CHANGE is not coming because it has always been there.
That was Ombudsman Conchita Carpio-Morales speaking at a public forum marking the International Anti-Corruption Day a week ago.
As it has been said, change is the only thing that is constant, she pointed out.
President Rodrigo Duterte came to power because of his promise of change. In his first five and a half months in office, we have seen changes in policies, new faces, and a drastic change in the style of governing.
The Philippines has figured in international news more frequently now than under the last few administrations because of our President who curses and curses a lot, because of the killings of suspected drug users and peddlers, because of his unconventional leadership style.
Six months may be too short to measure the current administration’s capability and capacity to bring about change, but then it was Duterte himself who, during the campaign, set the six-month period to accomplish his target of stopping the illegal drugs trade, corruption in the bureaucracy, and criminality.
Barely two months after he assumed office, he said he had realized that the problem of illegal drugs was overwhelming with too many people in authority who are involved as protector, financier and supplier.
The other day he said the drug problem has become so virulent because administrations before him did nothing to curb it. But with more than 6,000 people reported killed as of the first week of December, law enforcement authorities have yet to come out with data showing that the killings have helped solve the drug problem.
The Philippine National Police (PNP) has reported hundreds of thousands of drug addicts and peddlers who have surrendered, but the President’s aggregate figure of drug users has increased from three million in the first few months to four million now.
The drug problem became as big as it is now because of corruption. Drug traders corrupt police officers and local government executives for protection. So the President should be more passionate in going after the corrupt officials and those on top of the structure of drug trading, rather than—as he has been doing–against the poor who were forced into drugs because of poverty.
In the administration’s fight against illegal drugs, corruption and criminality, the shoot-to-kill policy is obviously not enough to scare the so-called big fish principally because of the selective application of laws in favor of those who have money and influence.
How many of the 6,095 people killed in Duterte’s war on drugs were drug lords or protectors from the police and military? So far, the most prominent person we know is Mayor Rolando Espinosa of Albuera town in Leyte who was killed inside a jail cell by members of the Criminal Investigation and Detection Group (CIDG) who were serving a search warrant at 4 a.m. on a Saturday (November 5, 2016).
Of the 6,095 persons killed as of December 14, only 2,102 were suspected drug personalities killed in legitimate police operations, while almost double the number at 3,993 were victims of extra-judicial or vigilante-style killings.
Don’t you think that corruption is behind those EJKs?
Illegal drugs, organized crime, and corruption are intertwined problems that erode the rule of law and threaten democracy.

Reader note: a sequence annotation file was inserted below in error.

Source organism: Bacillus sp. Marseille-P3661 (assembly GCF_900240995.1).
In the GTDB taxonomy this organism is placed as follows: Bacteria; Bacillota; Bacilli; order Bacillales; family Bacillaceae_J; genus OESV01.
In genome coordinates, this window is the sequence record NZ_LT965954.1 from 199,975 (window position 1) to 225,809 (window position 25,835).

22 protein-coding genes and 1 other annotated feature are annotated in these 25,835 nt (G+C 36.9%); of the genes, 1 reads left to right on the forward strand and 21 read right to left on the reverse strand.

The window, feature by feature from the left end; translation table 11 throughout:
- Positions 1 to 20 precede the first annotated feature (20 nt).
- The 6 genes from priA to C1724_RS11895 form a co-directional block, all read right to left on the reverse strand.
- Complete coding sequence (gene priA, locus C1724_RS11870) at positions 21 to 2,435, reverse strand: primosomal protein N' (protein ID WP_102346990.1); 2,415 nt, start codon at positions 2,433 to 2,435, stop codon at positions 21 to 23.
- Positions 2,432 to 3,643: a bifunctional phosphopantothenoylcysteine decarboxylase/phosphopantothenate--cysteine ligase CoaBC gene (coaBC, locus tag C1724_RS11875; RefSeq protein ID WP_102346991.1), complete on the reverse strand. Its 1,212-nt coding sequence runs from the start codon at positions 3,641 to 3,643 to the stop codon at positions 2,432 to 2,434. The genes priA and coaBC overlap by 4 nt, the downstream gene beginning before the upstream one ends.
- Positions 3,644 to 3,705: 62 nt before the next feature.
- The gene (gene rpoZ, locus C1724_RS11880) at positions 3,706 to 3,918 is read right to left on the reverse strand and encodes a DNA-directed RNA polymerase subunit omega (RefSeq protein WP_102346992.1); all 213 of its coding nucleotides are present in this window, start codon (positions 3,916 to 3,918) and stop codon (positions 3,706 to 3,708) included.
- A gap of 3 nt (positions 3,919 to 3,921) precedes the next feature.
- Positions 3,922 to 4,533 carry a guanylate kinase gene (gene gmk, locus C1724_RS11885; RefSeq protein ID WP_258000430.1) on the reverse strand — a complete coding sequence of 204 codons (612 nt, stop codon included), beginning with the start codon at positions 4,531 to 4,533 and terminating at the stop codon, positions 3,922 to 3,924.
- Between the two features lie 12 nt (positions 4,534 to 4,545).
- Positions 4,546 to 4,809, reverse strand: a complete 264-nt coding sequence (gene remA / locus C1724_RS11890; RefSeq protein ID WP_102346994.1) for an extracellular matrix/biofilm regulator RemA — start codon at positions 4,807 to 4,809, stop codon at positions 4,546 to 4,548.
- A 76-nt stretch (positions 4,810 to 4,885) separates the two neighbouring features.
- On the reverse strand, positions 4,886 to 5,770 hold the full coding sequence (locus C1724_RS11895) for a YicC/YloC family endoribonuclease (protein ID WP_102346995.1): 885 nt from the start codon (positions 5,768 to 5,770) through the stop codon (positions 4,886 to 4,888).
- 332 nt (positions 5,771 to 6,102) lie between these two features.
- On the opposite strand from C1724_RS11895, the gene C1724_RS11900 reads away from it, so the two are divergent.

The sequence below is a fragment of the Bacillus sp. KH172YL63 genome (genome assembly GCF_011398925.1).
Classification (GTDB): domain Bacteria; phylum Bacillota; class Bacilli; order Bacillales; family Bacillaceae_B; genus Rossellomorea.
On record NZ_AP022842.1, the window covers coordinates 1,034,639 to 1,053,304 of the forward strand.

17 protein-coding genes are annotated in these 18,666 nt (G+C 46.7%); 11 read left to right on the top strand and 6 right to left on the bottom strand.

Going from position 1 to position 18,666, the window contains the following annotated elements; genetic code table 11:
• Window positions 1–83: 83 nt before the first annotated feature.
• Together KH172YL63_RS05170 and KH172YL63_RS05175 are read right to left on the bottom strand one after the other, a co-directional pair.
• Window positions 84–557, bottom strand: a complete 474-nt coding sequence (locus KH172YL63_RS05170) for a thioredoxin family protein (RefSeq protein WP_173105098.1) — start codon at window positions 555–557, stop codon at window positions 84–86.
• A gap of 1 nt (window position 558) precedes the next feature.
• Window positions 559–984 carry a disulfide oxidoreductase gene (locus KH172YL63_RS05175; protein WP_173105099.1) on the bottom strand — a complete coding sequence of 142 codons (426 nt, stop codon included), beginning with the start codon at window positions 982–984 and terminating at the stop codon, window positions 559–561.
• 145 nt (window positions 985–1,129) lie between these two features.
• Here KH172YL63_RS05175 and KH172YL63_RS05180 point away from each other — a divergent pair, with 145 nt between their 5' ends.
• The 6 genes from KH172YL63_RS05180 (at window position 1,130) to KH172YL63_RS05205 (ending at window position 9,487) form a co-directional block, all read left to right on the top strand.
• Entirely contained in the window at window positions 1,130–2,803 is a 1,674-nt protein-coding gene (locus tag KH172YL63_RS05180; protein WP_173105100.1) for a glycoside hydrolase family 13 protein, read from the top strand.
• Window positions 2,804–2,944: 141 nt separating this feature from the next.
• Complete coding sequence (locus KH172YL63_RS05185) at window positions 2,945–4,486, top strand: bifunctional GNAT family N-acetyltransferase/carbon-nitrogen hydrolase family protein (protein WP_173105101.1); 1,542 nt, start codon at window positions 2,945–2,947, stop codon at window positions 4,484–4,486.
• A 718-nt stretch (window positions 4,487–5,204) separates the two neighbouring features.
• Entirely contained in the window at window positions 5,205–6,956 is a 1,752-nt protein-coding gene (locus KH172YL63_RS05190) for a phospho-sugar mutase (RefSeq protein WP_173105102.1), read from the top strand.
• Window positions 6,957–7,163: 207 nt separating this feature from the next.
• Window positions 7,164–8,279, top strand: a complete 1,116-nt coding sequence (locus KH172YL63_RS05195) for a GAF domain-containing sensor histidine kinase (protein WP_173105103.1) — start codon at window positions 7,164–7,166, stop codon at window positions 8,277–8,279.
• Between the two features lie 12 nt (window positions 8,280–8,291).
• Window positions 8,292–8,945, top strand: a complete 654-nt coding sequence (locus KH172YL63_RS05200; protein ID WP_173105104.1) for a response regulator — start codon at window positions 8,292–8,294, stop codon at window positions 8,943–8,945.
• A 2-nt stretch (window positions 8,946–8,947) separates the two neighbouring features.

The administration’s war on drugs has been alienating people who believe in democracy and the rule of law. Well, except those who believe in Duterte regardless of his inconsistencies, tactlessness and abrasiveness.
Much is lacking in the war on drugs in the areas of leadership and proper application of rules to exact accountability and transparency.
As the Ombudsman said at the anti-corruption forum organized by the Philippine Center for Investigative Journalism (PCIJ) on December 9, accountability and transparency are key elements in the effort to prevent corruption and promote high standards of ethics and efficiency in the government.
Another key element is the rule of law.
“The Philippines may no longer be a young democracy. The justice system is not perfect and it might never reach perfection. But the rule of law will always be the bedrock of civilized society,” Morales said.
“The moment we disregard it is the moment we disregard human spirit and dignity. Consequently, anarchy and tyranny follows,” she stressed.
Most, if not all, of the country’s past presidents may not be as disturbing as the current one, and that is perhaps the reason for the apparent indifference among many Filipinos to engage in government.
The country is wanting in good leaders who can make a real difference in our daily lives. Again, I quote the Ombudsman on the kind of leaders we need in this challenging time:
“We need leaders who put a premium on the rule of law more than anything else. We need leaders who uphold the rule of law regardless of the times. We need leaders who strengthen public institutions. We need leaders who serve as a moral compass and a beacon of righteous public service. We need leaders who provide a sanctum of inspiration and a motivation to decide and do what is right even when nobody is watching. We need leaders who are willing to give the ultimate sacrifice to preserve human dignity and basic rights.”
But we also have to do our part in the equation. As the great Indian leader Mahatma Gandhi said: “Be the change you want to see in the world.”
Let us start changing our ways. Let change begin from us, from the simple ways of following traffic rules to how we transact with government offices.
We should not expect change if we are not willing to change the bad things we got used to doing.
Let us be the change we want to be for the good of our nation. Let rule of law and participatory governance be the cornerstone of Philippine democracy. This is the challenge to all Filipinos.